The last part of the guilt is not having spent the money to perform the MRI or CatScan.  $2000- $3500 is spending a lot of money (on top of what was already spent) to know specifically what was wrong.  But all the vets agreed that performing the Scans wouldn’t have produced a cure, since whether it was a tumor or disease, it couldn’t be remedied.  Second, the Scans may have revealed nothing at all they told us.  Still, I think what if it was something else that our x-ray didn’t show or the blood work performed couldn’t pick up.  I guess I’ll never know. 

My wife has reminded me over and over and over as I’ve tried to resolve the puzzle that if the doctors (all six of them) had felt there was something that could have been done, that they would have recommended proceeding with scans or full work ups.

I know I cannot fully heal until I can get it through my thick skull that I did as much as I could do within reason.  There was no hidden cure buried somewhere in a treasure chest for me to uncover that would have saved Precious.  There will be no voices from the sky to help me understand why Precious’s time was up, and what I could have done better.  What steps I could have taken, or should I have paid more attention to her behavior earlier, would I have been able to head this off? 

I guess these are all circular arguments.  But I need to come to peace with this.

Where do I go from here?

Clearly there will be a void.  More so for me since I adminstered her meds, food and water for 9 days through the end.  And Precious and I had a special bond.  Precious used to groom me at night in bed (I know it may sound gross to some of you) until I would say, “Thank you, Precious.”  And then she would stop and tend to herself after a few rubs and pets.  Those moments just can’t be replaced.

There will be a void for Presley, our male Himalayan (one year Precious’s junior) who is suffering too.  And don’t worry, he is getting extra love, and extra attention from all of us.  But we cannot be there for him 24/7.  It’s going to be hard for him being the sole remaining member of his species in the house.

I need to get over the grief.  Or better said, come to terms with the loss in a way that isn’t burdensome to my family (who are all grieving) or to others.  This doesn’t mean forgetting, as much as it means accepting.

This is probably hard for some readers to understand. 

What’s in the future?  A playmate for Presley?  We have talked about it.  Not as a replacement of our dear Precious, but as an addition to the family.  Mentally and physically, we are far off from making a move in that direction.  We have so much on our plate these days.  We even put off our moving effort so that Precious wouldn’t feel the brunt of moving boxes and continuous disorientation of every room (Cats are particularly sensitive to the whole process of preparing to move, and moving).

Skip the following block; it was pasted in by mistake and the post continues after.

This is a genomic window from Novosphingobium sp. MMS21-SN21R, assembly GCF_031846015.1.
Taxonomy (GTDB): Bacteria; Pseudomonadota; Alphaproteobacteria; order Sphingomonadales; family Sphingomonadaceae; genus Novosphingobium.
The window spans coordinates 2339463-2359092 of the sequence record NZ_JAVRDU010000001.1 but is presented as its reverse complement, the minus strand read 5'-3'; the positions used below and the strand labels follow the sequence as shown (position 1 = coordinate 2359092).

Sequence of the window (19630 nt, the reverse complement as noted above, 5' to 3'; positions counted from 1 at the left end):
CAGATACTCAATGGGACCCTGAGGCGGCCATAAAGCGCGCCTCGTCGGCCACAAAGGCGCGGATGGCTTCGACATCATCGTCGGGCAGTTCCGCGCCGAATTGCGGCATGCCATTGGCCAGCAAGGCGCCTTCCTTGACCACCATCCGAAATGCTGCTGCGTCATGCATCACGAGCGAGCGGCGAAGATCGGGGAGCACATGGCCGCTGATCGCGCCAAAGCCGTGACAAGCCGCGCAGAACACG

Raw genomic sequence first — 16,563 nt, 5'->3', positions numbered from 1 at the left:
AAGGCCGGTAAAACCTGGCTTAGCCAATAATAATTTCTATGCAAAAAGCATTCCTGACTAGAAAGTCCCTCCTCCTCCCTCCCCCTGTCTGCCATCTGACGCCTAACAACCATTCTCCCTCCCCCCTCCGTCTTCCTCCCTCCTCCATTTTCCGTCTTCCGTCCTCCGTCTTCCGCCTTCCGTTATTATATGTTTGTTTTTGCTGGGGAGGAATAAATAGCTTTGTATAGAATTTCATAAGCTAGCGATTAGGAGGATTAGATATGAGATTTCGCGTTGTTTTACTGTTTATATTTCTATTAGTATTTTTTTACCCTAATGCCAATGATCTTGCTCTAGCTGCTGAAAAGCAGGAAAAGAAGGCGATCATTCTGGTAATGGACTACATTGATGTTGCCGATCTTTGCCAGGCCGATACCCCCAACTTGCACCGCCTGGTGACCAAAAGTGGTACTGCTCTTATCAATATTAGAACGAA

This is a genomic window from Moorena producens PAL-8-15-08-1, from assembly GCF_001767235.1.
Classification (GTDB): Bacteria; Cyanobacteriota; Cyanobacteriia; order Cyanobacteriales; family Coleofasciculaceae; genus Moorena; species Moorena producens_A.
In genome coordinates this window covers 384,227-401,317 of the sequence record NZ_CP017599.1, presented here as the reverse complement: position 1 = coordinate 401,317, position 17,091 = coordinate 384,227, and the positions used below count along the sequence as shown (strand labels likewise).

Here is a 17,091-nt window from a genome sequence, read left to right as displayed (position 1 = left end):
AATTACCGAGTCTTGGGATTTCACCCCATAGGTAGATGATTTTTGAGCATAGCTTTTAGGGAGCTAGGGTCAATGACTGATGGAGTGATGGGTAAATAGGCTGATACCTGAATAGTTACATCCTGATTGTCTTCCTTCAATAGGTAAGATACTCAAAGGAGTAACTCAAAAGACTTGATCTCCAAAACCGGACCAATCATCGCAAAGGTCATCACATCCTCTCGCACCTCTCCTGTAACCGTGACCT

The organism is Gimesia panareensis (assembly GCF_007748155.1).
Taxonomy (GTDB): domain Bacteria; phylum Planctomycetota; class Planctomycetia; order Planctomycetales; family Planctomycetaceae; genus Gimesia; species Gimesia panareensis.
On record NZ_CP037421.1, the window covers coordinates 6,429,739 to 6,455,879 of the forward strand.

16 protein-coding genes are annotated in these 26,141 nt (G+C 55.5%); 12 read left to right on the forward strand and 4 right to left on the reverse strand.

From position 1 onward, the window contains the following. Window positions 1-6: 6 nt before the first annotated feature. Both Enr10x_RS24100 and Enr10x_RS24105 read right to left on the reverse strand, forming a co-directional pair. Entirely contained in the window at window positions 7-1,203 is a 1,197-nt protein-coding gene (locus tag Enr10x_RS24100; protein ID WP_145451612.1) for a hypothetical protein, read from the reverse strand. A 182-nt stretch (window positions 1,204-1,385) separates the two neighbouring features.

I think I’ve written enough for now.  Thanks for reading.

 

PreciouslastdayThis entry will be short.  I haven’t the energy to write the volumes I have in my head.  And right now I just feel incredible sadness, and a void a mile wide and a mile deep.  Like a hole in my heart.

Shortly after 2:45 p.m. today, our Precious entered Heaven. 

The sadness we feel tonight is overwhelming.  We miss our dear furbaby in a way I’m sure is foreign to those who have never had or lost a pet.

Since I cannot write anything original tonight, I’m going to republish two poems that have some meaning to us at this time.   I will provide more in the coming days about today’s experience.  Right now, we are trying to take care of each other, and our other Himalayan Sealpoint, Presley, who is clearly affected by this tragedy (also a quick note of thanks to those in the Petloss.com chatroom- thank you for your kindness and understanding).

The two poems are:  Rainbow Bridge by Author Unknown, and The Journey by Crystal Ward Kent.

Rainbow Bridge

Just this side of heaven is a place called Rainbow Bridge.When an animal dies that has been especially close to someone here, that pet goes to Rainbow Bridge.
There are meadows and hills for all of our special friends so they can run and play together.